But the dialogue in subsequent episodes says different things at a metaphorical level. In the show there's a plan to give Echo and the other actives a wish fulfillment fantasy to overcome a glitch in their personalities [metaphor says: series reboot]. Sinister corporation reps [metaphor: Fox] worry that Echo [metaphor: Dollhouse] is broken, and she will have to be sent to the place for failed active, the Attic [metaphor: cancelled].

But there are those within the Dollhuose [metaphor: Whedon and his writing team] who insist that Echo isn't broken, she's still evolving [metaphor: give us a chance]. The jury remains out on Echo's fate, but rumblings from across the Atlantic suggest the end is nigh for Dollhouse as a series. Ratings aren't great, the show still hasn't found a winning formula [in my humble opinion] and all its travails don't bode well for the future.

I've no idea if the Echo-as-show metaphor I'm perceiving is intentional, incidental or merely the product of massive over-analysis on my part. [Probably the last of these options.] But you never know, there could be something in it. Onwards!


Neil said...

Awesome, you're so right! Joss does his stuff in the right way. Let me suggest something else - Serenity holds the same metaphor.

The Browncoats are Joss. They're trying to do their thing. But the Alliance (Fox) gets in the way. So who do the Browncoats (Joss) turn to? Mr Universe (Universal Pictures). You can't stop the signal and Mr Universe helps them get it out.

Joss loves his metaphors - the finale of Buffy season 4 is superb - all the characters having dreams - filled with layers there. Joss even takes the piss out of it himself by introducing the Cheese Man in every dream. I spent ages trying to figure out why he was there - what he represents. Then I listened to the commentary - he's just there for fun - he represents nothing.

Neil said...

Just posting again so I can follow comments - forgot :)

Maggie said...

That's brilliant. Joss is Echo, putting all these faces on. Especially since Echo has a hero complex that even comes through her mind-wipe. Seems like he wants to make shows that on top of being entertaining really do something to change the world for the better. So puts himself through this hellish process for that purpose.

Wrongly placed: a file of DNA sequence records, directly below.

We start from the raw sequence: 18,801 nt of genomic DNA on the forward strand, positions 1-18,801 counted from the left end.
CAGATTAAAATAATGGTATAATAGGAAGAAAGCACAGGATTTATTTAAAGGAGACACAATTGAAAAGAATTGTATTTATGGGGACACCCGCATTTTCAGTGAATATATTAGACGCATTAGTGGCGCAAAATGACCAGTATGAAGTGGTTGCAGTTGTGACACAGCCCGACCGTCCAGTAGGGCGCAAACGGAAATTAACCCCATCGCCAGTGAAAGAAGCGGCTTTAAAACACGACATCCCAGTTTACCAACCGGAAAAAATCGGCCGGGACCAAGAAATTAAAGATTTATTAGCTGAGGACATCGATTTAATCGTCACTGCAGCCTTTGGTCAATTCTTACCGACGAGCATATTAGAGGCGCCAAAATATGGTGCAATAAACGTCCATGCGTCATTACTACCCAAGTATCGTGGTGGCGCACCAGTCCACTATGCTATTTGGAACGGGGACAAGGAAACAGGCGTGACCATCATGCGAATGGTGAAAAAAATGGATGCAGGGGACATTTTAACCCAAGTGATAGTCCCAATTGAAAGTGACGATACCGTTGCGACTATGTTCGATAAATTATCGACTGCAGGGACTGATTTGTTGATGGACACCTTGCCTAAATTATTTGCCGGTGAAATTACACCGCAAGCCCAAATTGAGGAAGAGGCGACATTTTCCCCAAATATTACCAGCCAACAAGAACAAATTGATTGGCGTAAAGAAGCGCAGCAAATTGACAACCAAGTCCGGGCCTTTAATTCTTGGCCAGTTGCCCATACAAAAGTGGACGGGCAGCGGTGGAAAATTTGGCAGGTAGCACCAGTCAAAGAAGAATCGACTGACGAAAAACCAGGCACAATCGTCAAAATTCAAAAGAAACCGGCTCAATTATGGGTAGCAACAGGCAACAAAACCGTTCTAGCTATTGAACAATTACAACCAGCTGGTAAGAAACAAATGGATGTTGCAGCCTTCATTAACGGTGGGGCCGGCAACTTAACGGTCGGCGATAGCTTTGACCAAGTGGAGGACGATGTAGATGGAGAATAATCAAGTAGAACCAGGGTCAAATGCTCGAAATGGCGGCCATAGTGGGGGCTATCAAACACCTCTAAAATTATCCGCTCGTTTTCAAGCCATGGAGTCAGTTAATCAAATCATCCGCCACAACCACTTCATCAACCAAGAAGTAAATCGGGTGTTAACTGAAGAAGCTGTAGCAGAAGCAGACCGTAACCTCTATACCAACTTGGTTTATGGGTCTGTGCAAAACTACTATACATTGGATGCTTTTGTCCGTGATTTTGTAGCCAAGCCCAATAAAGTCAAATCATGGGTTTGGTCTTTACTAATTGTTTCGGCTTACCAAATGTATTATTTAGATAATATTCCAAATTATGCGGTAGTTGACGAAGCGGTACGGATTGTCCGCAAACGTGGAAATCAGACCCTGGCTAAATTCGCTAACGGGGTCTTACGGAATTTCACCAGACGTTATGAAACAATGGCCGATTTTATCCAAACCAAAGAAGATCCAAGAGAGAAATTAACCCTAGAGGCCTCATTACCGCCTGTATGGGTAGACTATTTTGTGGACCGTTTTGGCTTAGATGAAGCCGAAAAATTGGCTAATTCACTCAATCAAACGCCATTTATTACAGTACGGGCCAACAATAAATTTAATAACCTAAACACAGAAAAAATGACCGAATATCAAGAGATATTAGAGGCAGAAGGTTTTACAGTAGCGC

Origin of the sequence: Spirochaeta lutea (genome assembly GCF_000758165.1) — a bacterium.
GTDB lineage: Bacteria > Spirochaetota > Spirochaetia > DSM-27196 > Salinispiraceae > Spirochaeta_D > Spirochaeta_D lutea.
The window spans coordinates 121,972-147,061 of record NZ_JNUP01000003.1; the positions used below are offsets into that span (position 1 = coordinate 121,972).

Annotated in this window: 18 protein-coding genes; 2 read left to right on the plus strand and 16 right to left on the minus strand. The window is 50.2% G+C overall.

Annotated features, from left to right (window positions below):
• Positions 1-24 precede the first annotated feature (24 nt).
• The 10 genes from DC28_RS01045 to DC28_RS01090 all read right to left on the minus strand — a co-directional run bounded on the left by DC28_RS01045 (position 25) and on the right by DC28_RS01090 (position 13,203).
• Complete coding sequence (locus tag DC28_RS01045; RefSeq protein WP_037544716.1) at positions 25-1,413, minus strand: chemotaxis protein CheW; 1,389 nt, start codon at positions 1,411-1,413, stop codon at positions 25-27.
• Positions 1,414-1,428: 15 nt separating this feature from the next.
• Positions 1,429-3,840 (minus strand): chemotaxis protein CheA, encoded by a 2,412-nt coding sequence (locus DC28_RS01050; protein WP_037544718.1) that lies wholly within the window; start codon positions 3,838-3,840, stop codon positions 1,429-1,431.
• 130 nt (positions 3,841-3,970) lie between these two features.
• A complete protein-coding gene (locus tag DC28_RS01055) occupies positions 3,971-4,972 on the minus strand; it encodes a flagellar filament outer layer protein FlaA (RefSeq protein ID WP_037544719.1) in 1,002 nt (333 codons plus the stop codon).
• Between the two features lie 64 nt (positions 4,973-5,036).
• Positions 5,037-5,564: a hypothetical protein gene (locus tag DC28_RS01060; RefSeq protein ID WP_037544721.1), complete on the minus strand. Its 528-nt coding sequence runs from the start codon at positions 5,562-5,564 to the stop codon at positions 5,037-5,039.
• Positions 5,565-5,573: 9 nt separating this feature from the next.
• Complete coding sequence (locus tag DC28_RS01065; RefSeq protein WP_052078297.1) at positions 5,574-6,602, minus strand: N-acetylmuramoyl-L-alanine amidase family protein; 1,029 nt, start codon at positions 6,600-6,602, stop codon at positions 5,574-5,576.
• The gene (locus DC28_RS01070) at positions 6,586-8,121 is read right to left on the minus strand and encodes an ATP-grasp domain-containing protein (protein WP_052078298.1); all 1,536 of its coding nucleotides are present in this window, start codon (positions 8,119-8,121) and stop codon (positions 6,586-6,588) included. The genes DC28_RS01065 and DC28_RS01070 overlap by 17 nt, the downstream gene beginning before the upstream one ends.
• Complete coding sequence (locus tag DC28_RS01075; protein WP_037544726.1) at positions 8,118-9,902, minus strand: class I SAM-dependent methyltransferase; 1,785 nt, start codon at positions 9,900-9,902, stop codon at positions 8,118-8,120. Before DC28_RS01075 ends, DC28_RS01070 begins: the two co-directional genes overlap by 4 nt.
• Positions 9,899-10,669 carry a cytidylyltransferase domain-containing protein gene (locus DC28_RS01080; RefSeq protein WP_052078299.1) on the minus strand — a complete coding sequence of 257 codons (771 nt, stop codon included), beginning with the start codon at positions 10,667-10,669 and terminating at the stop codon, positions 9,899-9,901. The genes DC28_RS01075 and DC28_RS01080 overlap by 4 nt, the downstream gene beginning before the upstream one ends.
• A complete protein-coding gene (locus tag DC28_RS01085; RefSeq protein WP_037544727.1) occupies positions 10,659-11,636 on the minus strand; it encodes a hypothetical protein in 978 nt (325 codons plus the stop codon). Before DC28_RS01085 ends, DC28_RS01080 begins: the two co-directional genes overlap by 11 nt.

I wish Echo had a higher purpose. From what I can figure, she was in trouble and had nowhere else to run. She kind of has the hero/savior thing going on...maybe it'll lead to her taking over for Adele one day, since we're getting hints that the *whole thing* has some kind of higher purpose.

I love ANY show that makes me think this much.

joelmead said...

I've watched five episodes of Dollhouse and I'm afraid it reminds me of an updated Charlie's Angels. Dushku isn't much of an actress and the dialogue (presumably butchered) is stilted and weak, as are some of the performances from the rest of the cast. But it's hard to tell if it's been murdered by Fox or if it was just an idea that was never going to work on screen.

Kriztov said...

Dollhouse will get canned. Joss will instead turn it into a successful film and fans will petition Fox indefinitely to get it back on air (without success).
Place you bets... NOW!

David Turner said...

That. Was. Great.
Never watched Dollhouse (though adore Buffy and Firefly), but enjoyed that analysis.
My fave summation of Buffy was after she slept with Angel and he became Bad Angel:

"I've slept with my boyfriend and haven't heard from him since. Now, either he was just using me, or he has become the embodiment of pure evil. But either way, why doesn't he call?"

Piers said...

While post-structuralism states that the position of the reader vis-a-vis the meaning of the text is superior to authorial intent in all cases, and therefore your reading of the text here is as valid as any other, nevertheless:

You're reaching.

Grant said...

I keep reading things about Dollhouse with people asking "why would Whedon keep working with Fox?", when the answer would (albeit superficially - I don't know the actual reason) seem to be because Fox is a network willing to take the risk on things like a space western.

Anonymous said...

The fact that you're even thinking about it on this level suggests that it's going to get cancelled. Americans don't really get clever and sophisticated television. Firefly and Studio 60 get cancelled but The Ghost Whisperer is still going strong.